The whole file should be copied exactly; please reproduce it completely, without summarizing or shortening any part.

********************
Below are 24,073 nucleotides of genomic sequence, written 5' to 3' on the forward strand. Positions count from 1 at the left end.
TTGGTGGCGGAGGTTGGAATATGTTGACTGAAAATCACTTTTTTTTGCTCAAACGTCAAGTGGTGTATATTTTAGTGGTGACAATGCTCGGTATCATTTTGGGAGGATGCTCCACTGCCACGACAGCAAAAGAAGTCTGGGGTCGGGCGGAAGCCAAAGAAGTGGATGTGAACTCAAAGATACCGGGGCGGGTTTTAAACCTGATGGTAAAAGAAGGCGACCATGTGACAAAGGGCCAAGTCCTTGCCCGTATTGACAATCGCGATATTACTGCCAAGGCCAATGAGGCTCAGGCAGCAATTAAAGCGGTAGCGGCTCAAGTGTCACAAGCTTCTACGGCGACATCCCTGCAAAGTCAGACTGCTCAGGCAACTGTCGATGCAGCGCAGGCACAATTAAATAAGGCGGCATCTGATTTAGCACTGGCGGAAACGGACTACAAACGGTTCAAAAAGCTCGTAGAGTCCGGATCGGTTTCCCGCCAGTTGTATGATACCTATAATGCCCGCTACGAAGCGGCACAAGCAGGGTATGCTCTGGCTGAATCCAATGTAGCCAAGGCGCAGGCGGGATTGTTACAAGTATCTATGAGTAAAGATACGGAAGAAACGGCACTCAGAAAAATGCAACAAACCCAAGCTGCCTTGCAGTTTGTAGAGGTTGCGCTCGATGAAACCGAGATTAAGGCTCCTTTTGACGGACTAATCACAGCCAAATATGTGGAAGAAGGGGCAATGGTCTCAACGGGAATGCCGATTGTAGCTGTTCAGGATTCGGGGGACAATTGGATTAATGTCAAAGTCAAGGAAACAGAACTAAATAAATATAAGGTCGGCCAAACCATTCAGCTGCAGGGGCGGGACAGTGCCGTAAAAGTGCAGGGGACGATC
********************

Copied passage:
Below are 24,073 nucleotides of genomic sequence, written 5' to 3' on the forward strand. Positions count from 1 at the left end.
TTGGTGGCGGAGGTTGGAATATGTTGACTGAAAATCACTTTTTTTTGCTCAAACGTCAAGTGGTGTATATTTTAGTGGTGACAATGCTCGGTATCATTTTGGGAGGATGCTCCACTGCCACGACAGCAAAAGAAGTCTGGGGTCGGGCGGAAGCCAAAGAAGTGGATGTGAACTCAAAGATACCGGGGCGGGTTTTAAACCTGATGGTAAAAGAAGGCGACCATGTGACAAAGGGCCAAGTCCTTGCCCGTATTGACAATCGCGATATTACTGCCAAGGCCAATGAGGCTCAGGCAGCAATTAAAGCGGTAGCGGCTCAAGTGTCACAAGCTTCTACGGCGACATCCCTGCAAAGTCAGACTGCTCAGGCAACTGTCGATGCAGCGCAGGCACAATTAAATAAGGCGGCATCTGATTTAGCACTGGCGGAAACGGACTACAAACGGTTCAAAAAGCTCGTAGAGTCCGGATCGGTTTCCCGCCAGTTGTATGATACCTATAATGCCCGCTACGAAGCGGCACAAGCAGGGTATGCTCTGGCTGAATCCAATGTAGCCAAGGCGCAGGCGGGATTGTTACAAGTATCTATGAGTAAAGATACGGAAGAAACGGCACTCAGAAAAATGCAACAAACCCAAGCTGCCTTGCAGTTTGTAGAGGTTGCGCTCGATGAAACCGAGATTAAGGCTCCTTTTGACGGACTAATCACAGCCAAATATGTGGAAGAAGGGGCAATGGTCTCAACGGGAATGCCGATTGTAGCTGTTCAGGATTCGGGGGACAATTGGATTAATGTCAAAGTCAAGGAAACAGAACTAAATAAATATAAGGTCGGCCAAACCATTCAGCTGCAGGGGCGGGACAGTGCCGTAAAAGTGCAGGGGACGATC